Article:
US hiring slows sharply in May as trade tensions worsen
Against the backdrop of worsening trade conflicts, US job creation slowed sharply in May, adding to evidence the economy is weakening and raising expectations the Federal Reserve could cut interest rates soon.
Hiring dried up in major industries and wage growth stagnated, and because job growth was worse than previously reported in March and April, hiring was essentially flat last month, the Labor Department reported Friday.
With the China trade conflict increasing and a new battle with Mexico set to begin Monday, with dire implications for a host of industries, the unexpectedly steep job slowdown in May heightened fears the world's largest economy is beginning to sputter.
US employers added only 75,000 net new positions last month, less than half the 180,000 economists had been expecting, with sudden drops in hiring in healthcare, education and construction.
The federal government payroll also shrank unexpectedly by 15,000 workers.
The unemployment rate held steady at 3.6 percent, matching April's level, the lowest since 1969.
As he plows ahead with his aggressive and unorthodox trade agenda, President Donald Trump has been comforted that vigorous job gains and historically low unemployment provide a buffer against retaliation in tariff battles with major trading partners that have hit the US manufacturing sector in particular.
The US economy in July will break the record for its longest-ever expansion but economists expect it to slow a notch in 2019 and the odds of recession have also increased.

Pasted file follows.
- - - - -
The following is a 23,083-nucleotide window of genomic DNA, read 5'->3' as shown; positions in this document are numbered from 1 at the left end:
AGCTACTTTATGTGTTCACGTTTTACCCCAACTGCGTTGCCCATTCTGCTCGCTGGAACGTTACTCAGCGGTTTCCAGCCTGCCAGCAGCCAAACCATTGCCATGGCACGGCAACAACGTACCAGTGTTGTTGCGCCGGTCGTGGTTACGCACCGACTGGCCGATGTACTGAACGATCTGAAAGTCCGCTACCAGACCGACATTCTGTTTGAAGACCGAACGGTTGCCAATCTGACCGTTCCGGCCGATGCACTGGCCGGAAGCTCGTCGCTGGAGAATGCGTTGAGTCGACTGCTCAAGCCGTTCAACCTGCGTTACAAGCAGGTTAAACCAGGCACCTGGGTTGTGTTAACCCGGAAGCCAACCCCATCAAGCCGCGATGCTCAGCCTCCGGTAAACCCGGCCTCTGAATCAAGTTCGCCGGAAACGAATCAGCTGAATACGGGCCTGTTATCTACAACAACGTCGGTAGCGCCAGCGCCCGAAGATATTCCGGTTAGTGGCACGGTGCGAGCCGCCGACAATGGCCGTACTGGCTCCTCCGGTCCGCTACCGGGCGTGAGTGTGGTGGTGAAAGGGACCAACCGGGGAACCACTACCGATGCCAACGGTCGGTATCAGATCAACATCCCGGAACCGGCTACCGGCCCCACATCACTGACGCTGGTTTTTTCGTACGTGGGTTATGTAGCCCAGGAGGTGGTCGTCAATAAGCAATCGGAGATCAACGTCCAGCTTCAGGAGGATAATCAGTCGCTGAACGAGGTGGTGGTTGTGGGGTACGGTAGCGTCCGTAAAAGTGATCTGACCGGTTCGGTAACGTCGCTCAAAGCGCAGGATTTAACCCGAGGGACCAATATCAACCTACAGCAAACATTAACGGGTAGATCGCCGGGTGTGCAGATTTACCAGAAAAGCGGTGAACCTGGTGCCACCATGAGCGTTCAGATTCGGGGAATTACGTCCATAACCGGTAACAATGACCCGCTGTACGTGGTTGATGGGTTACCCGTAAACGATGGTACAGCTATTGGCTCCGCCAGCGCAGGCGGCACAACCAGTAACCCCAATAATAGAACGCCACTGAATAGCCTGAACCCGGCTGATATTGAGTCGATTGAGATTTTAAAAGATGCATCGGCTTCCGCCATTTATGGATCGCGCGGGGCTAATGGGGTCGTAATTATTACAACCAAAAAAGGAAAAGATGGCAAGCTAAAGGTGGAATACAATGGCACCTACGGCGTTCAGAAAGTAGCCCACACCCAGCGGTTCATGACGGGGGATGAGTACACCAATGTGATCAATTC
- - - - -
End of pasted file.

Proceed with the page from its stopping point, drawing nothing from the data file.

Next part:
The average job gains for the past three months was 151,000 compared to the 12-month average of 196,000, signaling a slowdown in hiring, also attributed to the difficulty finding workers.
Kevin Hassett, the White House's departing chief economist, conceded Friday that the numbers were weaker than expected, but he pointed to special factors.
"There really were pretty serious weather effects. There's all this flooding in the Midwest... a lot of the ports had to stop taking traffic," he told CNBC.
Hassett estimated weather could have cut the monthly hiring figure by 40,000 positions but the result was still underwhelming.
"It's a little bit disappointing but it's not really cause to change our outlook for the year," he said.
The sudden weakness has raised expectations the Federal Reserve will cut the benchmark interest rates this year -- possibly twice and as soon as this month -- to support growth after four increases in 2018.
- Sand in the gears -
Fed policymakers have sent signals in recent days they are open to easing, and are on the lookout for signs of weakness.
"These data make it easier for the Fed to ease either this month or next, if the trade tensions intensify and the stock market drops sharply," economist Ian Shepherdson of Pantheon Macroeconomics said in a research note.
Economist Joel Naroff was more succinct: "The lean, mean job machine has sand in its gears."
A weakening economy also could unnerve Republicans ahead of hotly contested elections in 2020.
Job creation tumbled in the goods-producing and service sectors, while industries such as construction, transportation and temporary help, which had previously been reliable sources of new jobs, hit a rough patch.
Meanwhile, average hourly wages rose 0.2 percent compared to April to $27.83, disappointing economists who had hoped for slightly stronger gains.
Over the last 12 months, wage gains were 3.1 percent and have been at or above three percent for 10 straight months, outpacing increases in consumer inflation but confirming the lack of any upward trend.
With employers continuing to complain of a dearth of available and qualified workers, the size of the labor force was unchanged.
The disappointing number encouraged Wall Street, however, where the three major stock indexes jumped more than one percent as investors bet on an increased chance of a Fed interest rate cut.
"If the Fed wants evidence the trade dispute has rattled business confidence enough to cause economic problems, a net unchanged employment report with fading wage pressures should do the trick," Chris Low of FTN Financial said in an analysis.
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